Overall, uncertainty at the macro level remains at historic highs and we are closely monitoring how that continues to impact the credit markets and unemployment rates. There are very real risks that the world could be hit with additional waves of the virus causing more social and economic disruption before a reliable vaccine is ready for widespread use. Fortunately, we benefit from a highly predictable and recurring revenue model in which roughly 90% of our expected revenue for 2020 was under contract at the beginning of the year. Vivint has also implemented a number of operational changes and safety procedures to continue to protect the health and well-being of our employees, while still providing the exceptional service levels, our customers have come to rely on. All of these considerations give us great confidence in our ability to weather the current economic environment.

To give you a sense for the actions we've taken, we have transitioned our highly nimble workforce, including all corporate employees and more than 1,500 of our customer care professionals to effective work from home environments, where they continue to provide uninterrupted customer service and maintain our high quality standards. We are maintaining our geographically dispersed central monitoring stations to provide 24/7 professional monitoring services for all emergencies. Furthermore, we are now conducting daily fitness for duty assessments for all customer-facing employees, which includes a temperature and symptoms check. We are contacting customers before a visit to determine if anyone in the home is experiencing signs of illness or has been exposed to COVID-19 and rescheduling appointments when necessary.

We are closely following CDC guidelines for social distancing and hand washing, including cleaning workspaces and surfaces and not shaking hands with customers. And of course we're using protective sanitary equipment during service visits such as disposable gloves, masks and hand sanitizers. We have implemented detailed business continuity plans intended to ensure the health, safety and well-being of our customers, employees and communities and to protect the financial and operational strength of the Company.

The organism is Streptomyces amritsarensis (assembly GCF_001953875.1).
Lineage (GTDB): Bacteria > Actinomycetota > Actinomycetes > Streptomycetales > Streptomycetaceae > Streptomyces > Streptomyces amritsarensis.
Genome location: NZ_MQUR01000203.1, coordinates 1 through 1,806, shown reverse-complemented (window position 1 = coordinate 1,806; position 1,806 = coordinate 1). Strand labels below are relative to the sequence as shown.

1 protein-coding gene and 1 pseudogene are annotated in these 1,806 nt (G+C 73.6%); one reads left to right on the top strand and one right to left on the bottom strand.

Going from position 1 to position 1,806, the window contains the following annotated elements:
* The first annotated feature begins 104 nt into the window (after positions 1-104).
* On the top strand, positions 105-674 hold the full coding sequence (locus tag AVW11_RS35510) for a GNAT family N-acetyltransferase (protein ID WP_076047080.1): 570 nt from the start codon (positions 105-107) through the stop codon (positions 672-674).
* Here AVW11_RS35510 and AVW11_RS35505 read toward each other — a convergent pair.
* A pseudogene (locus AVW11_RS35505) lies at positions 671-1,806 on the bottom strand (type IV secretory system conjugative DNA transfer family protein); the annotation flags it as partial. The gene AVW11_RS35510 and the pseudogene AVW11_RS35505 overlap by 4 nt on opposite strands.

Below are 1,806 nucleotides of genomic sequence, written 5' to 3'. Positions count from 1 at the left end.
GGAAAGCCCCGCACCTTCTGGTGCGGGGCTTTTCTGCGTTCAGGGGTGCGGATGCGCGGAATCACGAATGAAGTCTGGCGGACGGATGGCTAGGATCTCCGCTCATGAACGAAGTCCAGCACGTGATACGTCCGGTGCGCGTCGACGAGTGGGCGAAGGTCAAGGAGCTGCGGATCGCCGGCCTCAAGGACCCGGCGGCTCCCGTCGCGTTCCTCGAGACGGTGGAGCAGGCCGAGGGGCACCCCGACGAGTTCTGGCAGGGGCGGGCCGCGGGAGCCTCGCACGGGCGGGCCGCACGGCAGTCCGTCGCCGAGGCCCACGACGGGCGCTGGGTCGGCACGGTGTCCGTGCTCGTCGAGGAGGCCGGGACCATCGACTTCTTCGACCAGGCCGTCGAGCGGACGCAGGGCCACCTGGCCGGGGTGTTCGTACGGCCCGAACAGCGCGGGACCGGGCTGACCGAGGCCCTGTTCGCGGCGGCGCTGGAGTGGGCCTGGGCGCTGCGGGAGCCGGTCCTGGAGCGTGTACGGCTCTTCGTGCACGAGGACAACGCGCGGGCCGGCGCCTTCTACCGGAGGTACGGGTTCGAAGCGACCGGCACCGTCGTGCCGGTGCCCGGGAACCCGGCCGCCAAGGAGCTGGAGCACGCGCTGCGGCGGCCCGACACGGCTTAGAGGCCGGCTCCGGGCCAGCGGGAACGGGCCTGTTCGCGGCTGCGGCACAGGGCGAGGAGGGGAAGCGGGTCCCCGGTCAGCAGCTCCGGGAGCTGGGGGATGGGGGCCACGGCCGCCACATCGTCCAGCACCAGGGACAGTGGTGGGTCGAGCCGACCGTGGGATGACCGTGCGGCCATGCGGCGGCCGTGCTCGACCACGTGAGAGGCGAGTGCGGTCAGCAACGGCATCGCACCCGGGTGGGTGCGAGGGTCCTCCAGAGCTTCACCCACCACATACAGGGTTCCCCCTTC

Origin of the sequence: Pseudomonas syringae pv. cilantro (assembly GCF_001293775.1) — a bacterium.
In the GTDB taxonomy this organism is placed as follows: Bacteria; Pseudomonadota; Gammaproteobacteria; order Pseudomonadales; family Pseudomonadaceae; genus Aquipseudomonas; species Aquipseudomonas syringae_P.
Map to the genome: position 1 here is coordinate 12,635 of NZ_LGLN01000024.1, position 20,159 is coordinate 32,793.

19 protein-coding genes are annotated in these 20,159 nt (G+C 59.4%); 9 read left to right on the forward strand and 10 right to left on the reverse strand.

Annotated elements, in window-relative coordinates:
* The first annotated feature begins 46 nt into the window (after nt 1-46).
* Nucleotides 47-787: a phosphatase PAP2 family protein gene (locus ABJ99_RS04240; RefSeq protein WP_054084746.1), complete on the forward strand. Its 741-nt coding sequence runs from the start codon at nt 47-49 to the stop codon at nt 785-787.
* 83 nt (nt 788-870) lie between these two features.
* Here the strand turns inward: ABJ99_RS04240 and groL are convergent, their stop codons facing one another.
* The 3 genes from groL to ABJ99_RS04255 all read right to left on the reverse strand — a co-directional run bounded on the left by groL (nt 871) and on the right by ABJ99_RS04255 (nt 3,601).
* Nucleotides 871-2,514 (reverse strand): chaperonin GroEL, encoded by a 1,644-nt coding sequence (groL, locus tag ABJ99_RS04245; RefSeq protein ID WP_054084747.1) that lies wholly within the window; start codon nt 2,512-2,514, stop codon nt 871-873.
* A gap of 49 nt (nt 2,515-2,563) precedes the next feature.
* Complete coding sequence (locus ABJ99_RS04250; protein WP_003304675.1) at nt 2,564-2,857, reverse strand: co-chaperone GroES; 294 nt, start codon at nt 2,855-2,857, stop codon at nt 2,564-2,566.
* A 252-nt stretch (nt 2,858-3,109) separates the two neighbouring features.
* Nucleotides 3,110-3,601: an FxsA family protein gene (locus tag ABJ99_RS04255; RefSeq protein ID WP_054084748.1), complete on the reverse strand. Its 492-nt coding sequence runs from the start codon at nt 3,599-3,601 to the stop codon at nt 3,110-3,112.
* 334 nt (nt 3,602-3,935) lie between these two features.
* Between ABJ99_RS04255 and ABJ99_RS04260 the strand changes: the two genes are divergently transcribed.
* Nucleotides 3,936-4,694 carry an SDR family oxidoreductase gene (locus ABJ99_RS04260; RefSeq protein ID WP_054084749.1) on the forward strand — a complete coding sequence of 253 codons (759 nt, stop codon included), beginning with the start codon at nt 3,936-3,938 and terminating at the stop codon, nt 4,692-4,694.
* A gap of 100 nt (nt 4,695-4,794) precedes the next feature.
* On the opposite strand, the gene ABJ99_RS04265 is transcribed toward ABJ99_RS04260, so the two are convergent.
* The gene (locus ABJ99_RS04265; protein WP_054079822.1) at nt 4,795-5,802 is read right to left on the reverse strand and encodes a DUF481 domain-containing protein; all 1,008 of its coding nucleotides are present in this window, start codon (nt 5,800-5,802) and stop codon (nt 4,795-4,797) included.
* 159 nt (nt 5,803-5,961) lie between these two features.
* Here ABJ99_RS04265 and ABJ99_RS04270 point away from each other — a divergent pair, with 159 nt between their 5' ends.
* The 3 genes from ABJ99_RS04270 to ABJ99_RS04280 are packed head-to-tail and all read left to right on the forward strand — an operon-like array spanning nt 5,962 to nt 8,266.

Dale has more of the details that he will share during his remarks around these efforts. But rest assured that we're remaining judicious around overhead spend, budgets, projects and everything else related to our goal of getting to cash flow neutral. That philosophy has not changed as a result of the pandemic and we are tracking ahead of our previously stated timeline of 18 months to 24 months.

Moving now to our plans to resume direct-to-home sales, which account for about 50% of our new subscriber ads. Our sales teams are ready to hit the ground running and they have received extensive training on proper interactions with customers in light of the current environment. The key gating factor is that we must follow individual state guidelines and ramping our sales teams across the country. At this point, many states have reopened and we estimate that our direct-to-home sales teams are operating at about 70% of their full capacity. In time and assuming no further major setbacks from COVID-19, we're optimistic that the upcoming summer sales period will proceed. While all of this is happening, our priority remains to take all appropriate steps to protect the health, well-being of our employees and customers. Our other sales channel, national inside sales, which on-boards nearly half of all new accounts in a normal environment, has continued to operate without material interruption throughout the pandemic.